They sold the machinery to a “Junk” man for a few hundred dollars, and took the train back home. The “Junk” man called in a mining engineer to look at the mine and do a little calculating. The engineer advised that the project had failed, because the owners were not familiar with “fault lines.” His calculations showed that the vein would be found just three feet from where the Darbys had stopped drilling! That is exactly where it was found!

The “Junk” man took millions of dollars in ore from the mine, because he knew enough to seek expert counsel before giving up.

Most of the money which went into the machinery was procured through the efforts of R. U. Darby, who was then a very young man. The money came from his relatives and neighbors, because of their faith in him. He paid back every dollar of it, although he was years in doing so.

Long afterward, Mr. Darby recouped his loss many times over when he made the discovery that desire can be transmuted into gold. The discovery came after he went into the business of selling life insurance.

Remembering that he lost a huge fortune, because he stopped three feet from gold, Darby profited by the experience in his chosen work, by the simple method of saying to himself, “I stopped three feet from gold, but I will never stop because men say ‘no’ when I ask them to buy insurance.”

Darby is one of a small group of fewer than fifty men who sell more than a million dollars in life insurance annually. He owes his stickability to the lesson he learned from his quitability in the gold mining business.

Before success comes in any man’s life, he is sure to meet with much temporary defeat, and, perhaps, some failure. When defeat overtakes a man, the easiest and most logical thing to do is to quit. That is exactly what the majority of men do. More than five hundred of the most successful men this country has ever known told the author their greatest success came just one step beyond the point at which defeat had overtaken them. Failure is a trickster with a keen sense of irony and cunning. It takes great delight in tripping one when success is almost within reach.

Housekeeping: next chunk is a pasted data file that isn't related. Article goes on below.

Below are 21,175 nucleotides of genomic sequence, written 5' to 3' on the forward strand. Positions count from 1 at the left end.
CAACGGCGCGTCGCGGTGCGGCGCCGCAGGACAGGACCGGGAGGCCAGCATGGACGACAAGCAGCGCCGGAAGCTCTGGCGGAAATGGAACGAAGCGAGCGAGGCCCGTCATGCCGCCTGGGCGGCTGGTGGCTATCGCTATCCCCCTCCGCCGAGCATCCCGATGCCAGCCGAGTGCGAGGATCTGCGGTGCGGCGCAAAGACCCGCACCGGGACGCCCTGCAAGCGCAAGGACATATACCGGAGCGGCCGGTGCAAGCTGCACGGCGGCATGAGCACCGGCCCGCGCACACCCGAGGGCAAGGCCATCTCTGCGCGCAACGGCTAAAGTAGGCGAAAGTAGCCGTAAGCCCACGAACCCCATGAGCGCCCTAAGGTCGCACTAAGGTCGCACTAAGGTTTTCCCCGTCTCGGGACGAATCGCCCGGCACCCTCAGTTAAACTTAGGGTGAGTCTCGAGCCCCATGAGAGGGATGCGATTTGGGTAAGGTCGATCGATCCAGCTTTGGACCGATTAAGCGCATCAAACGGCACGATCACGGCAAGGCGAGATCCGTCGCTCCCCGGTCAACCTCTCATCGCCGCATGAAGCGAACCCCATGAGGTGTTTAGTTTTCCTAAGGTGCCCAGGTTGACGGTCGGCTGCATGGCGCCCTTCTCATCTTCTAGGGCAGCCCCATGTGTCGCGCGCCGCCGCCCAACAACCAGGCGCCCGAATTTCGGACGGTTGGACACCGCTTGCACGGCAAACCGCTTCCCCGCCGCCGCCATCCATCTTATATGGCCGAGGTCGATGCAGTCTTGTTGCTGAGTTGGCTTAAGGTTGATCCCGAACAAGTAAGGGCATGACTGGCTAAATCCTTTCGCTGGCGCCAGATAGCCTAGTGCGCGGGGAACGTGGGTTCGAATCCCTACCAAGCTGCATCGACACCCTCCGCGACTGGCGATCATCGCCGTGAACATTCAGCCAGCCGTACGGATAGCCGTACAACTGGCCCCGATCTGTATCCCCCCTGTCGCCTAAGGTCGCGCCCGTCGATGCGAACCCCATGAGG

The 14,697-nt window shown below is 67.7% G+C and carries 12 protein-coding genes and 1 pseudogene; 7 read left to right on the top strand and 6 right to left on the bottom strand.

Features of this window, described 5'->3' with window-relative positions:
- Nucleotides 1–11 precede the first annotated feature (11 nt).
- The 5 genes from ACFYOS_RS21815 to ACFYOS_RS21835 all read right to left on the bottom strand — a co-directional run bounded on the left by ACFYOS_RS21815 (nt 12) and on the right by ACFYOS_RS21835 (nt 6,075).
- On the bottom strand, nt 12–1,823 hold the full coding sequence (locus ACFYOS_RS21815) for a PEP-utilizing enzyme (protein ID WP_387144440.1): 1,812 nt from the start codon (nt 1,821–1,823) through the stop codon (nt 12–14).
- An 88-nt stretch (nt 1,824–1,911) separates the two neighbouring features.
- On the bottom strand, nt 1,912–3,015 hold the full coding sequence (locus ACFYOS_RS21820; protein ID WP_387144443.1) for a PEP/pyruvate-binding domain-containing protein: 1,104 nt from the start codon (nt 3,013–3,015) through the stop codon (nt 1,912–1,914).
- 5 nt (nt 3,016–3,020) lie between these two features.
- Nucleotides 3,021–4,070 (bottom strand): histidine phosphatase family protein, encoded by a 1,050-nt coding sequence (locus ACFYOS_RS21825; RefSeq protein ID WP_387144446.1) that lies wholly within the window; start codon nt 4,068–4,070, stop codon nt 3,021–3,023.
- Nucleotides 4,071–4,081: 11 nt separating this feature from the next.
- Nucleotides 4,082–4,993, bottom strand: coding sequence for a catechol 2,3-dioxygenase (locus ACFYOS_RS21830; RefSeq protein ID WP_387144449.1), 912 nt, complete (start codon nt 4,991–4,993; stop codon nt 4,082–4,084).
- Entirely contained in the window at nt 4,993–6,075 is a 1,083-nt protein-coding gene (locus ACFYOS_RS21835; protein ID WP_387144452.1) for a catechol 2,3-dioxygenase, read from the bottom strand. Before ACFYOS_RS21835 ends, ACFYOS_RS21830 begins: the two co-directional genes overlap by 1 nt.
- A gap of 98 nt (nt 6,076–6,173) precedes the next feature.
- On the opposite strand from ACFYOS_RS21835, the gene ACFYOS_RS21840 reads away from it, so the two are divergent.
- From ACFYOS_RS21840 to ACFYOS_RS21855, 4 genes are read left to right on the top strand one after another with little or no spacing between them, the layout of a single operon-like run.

On Planting Red Herrings

Red_HerringWhen I shared an early draft of A Season for Killing Blondes, a beta reader complimented me on my use of red herrings and suggested the title could also be considered a red herring.

Puzzled, I asked for clarification.

She explained, “A red herring is a literary device that leads readers toward a false conclusion. Glancing at the title, I expected to read a thriller about a serial killer who had designated a specific time period for the Rampage.” She winked. “That’s definitely not the case here.”

A bit worried, I wondered if I was misleading my readers. Would they expect a thriller and be disappointed when my novel turned out to be a cozy?

Continue reading on the Sisterhood of Suspense blog.